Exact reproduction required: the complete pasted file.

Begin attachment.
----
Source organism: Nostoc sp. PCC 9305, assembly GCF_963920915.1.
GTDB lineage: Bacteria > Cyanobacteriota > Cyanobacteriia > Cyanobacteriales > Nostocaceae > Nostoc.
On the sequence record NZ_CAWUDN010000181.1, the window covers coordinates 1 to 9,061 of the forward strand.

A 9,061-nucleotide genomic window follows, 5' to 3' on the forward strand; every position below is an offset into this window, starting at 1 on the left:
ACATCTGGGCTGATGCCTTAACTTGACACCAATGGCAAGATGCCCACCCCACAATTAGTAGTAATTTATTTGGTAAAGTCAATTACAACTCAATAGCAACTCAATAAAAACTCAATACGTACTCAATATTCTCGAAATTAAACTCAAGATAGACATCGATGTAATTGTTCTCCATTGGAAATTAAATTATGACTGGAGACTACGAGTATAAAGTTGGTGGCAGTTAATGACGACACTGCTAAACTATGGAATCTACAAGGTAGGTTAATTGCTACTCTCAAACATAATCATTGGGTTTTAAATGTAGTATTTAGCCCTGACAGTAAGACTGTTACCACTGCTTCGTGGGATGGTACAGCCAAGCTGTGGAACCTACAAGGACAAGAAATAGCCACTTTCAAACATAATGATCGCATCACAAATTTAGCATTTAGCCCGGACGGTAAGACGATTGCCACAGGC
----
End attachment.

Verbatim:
Source organism: Nostoc sp. PCC 9305, assembly GCF_963920915.1.
GTDB lineage: Bacteria > Cyanobacteriota > Cyanobacteriia > Cyanobacteriales > Nostocaceae > Nostoc.
On the sequence record NZ_CAWUDN010000181.1, the window covers coordinates 1 to 9,061 of the forward strand.

A 9,061-nucleotide genomic window follows, 5' to 3' on the forward strand; every position below is an offset into this window, starting at 1 on the left:
ACATCTGGGCTGATGCCTTAACTTGACACCAATGGCAAGATGCCCACCCCACAATTAGTAGTAATTTATTTGGTAAAGTCAATTACAACTCAATAGCAACTCAATAAAAACTCAATACGTACTCAATATTCTCGAAATTAAACTCAAGATAGACATCGATGTAATTGTTCTCCATTGGAAATTAAATTATGACTGGAGACTACGAGTATAAAGTTGGTGGCAGTTAATGACGACACTGCTAAACTATGGAATCTACAAGGTAGGTTAATTGCTACTCTCAAACATAATCATTGGGTTTTAAATGTAGTATTTAGCCCTGACAGTAAGACTGTTACCACTGCTTCGTGGGATGGTACAGCCAAGCTGTGGAACCTACAAGGACAAGAAATAGCCACTTTCAAACATAATGATCGCATCACAAATTTAGCATTTAGCCCGGACGGTAAGACGATTGCCACAGGC